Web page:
September 10, 2019
Volume 20, Online Edition
As health care costs continue to rise in the United States, patients are frequently exposed to unaffordable and unpredictable medical bills. In North Carolina, diagnostic imaging services such as MRI scans can cost patients more than a month’s income. In response to this, physicians like Dr. Singh of Winston-Salem, North Carolina, have attempted to part
The prevalence and importance of cryptocurrency has significantly increased since the introduction of Bitcoin just over ten years ago. Today, there are over 1,000 different cryptocurrencies, and recently the combined market capitalization of these cryptocurrencies peaked at over 750 billion dollars. A critical component of any cryptocurrency is the transaction verification through mining. However, cryptocurrency
Someone Else May Own a Piece of You: Lack of Federal Regulation over Direct-to-Consumer DNA Test Kits
Direct-to-consumer DNA test kits, such as those sold by Ancestry and 23andMe, are now more popular than ever. These test kits require a consumer to submit a personal DNA sample in exchange for detailed results about the consumer’s ancestry. Although about half of the United States has a genetic privacy law, they vary in strictness
Academic Espionage: Striking the Balance Between Open and Collaborative Universities and Protecting National Security
American universities and research laboratories strive to foster open, collaborative spaces, where students from all over the world can come to learn from leading academics in their field of study. However, some people believe this open and collaborative environment is threatened by international students who are coming not to add to the environment, but rather
From humble beginnings as an internet start-up in the mid– 1990s, Amazon has transformed itself into the prodigious and omnipresent e-commerce Leviathan of the early twenty-first century, cashing in on a society and economy increasingly comfortable with — and dependent on — technology-based services. In addition to its recent forays into brick-and-mortar grocery stores, film and television production, fast-fashion,
Tracking Predators: Microchip Implants, a Constitutional Alternative to GPS Tracking for North Carolina?
The North Carolina Court of Appeals’ recent decision in State v. Grady held that the State of North Carolina failed to prove the reasonableness of continuing Satellite Based Monitoring (SBM) for the lifetime of a sex offender. It is the State’s burden to prove the necessity, and looking at the totality of the circumstances, the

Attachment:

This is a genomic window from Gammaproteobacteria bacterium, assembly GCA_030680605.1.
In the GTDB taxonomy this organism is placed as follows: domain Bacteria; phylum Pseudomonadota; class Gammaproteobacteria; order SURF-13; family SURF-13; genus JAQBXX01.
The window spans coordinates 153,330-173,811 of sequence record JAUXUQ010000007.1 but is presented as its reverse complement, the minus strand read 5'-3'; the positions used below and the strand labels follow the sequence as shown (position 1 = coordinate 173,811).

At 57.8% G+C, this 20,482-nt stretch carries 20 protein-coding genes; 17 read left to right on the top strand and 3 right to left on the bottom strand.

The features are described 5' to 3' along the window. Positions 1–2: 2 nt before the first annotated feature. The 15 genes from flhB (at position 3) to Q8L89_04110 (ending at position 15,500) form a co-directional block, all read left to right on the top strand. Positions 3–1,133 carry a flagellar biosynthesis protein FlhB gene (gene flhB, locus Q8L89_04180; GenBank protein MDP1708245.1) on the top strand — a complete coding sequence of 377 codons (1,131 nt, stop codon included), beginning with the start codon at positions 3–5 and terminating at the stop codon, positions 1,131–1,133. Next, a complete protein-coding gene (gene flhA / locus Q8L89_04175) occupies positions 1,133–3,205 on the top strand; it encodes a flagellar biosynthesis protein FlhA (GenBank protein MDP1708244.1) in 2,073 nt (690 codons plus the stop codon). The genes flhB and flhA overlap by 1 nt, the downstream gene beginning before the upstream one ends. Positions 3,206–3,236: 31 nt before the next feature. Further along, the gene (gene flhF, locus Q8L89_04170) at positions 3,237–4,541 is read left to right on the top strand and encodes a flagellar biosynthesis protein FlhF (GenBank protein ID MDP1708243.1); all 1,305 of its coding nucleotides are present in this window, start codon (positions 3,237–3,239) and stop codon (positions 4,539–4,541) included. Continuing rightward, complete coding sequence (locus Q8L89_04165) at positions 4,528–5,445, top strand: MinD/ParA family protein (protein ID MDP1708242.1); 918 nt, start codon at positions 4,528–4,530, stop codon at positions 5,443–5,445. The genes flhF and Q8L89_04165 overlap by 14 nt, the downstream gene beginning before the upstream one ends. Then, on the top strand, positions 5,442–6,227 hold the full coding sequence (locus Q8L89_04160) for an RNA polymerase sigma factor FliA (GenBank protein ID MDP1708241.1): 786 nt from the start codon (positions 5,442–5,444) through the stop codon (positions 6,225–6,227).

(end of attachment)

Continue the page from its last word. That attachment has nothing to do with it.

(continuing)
The advent of Bitcoin and other forms of cryptocurrency has left a permanent mark on the world as we know it, regardless of what percentage of the populace will ever touch or comprehend cryptocurrency in its lifetime. Thanks to the advent of blockchain technology, cryptocurrency has given rise to expedited international exchanges, increased protection of
Parametric Payouts and Environmental Conservation: How a Tech-Based Insurance Policy Could Pave the Way for Economically Viable Conservation Efforts
This year, the state government of Quintana Roo, Mexico, the Nature Conservancy, and the reinsurance company, Swiss Re, created the first parametric insurance policy to be taken out on a natural resource; the Mesoamerican Reef. This innovative policy creates a technology-based approach to establishing economically viable environmental conservation by assigning a quantitative value to a
Bioethics Beyond the Biosphere: Using Human Subject Medical Research to Chart Out Regulation and Liability for Health Risks in Outer Space
Humans may be living in outer space sooner than we think. Because of the elevated potential for detrimental effects to human health in space, ethical standards must be established prior to the widespread formation of human space settlements. This article offers a framework for analyzing the bioethics of humans in space by analogizing the uncertainty
Carpenter v. United States: A New Era for Protecting Data Generated on Personal Technology, or a Mere Caveat?
In deciding Carpenter, a majority of United States Supreme Court Justices recognized that, at a fundamental level, historical cell-site location information (CSLI) differs from other categories of business records in terms of deserving Fourth Amendment protection. However, the majority’s opinion is unclear about the precise source of this distinction, and about how, or whether, to
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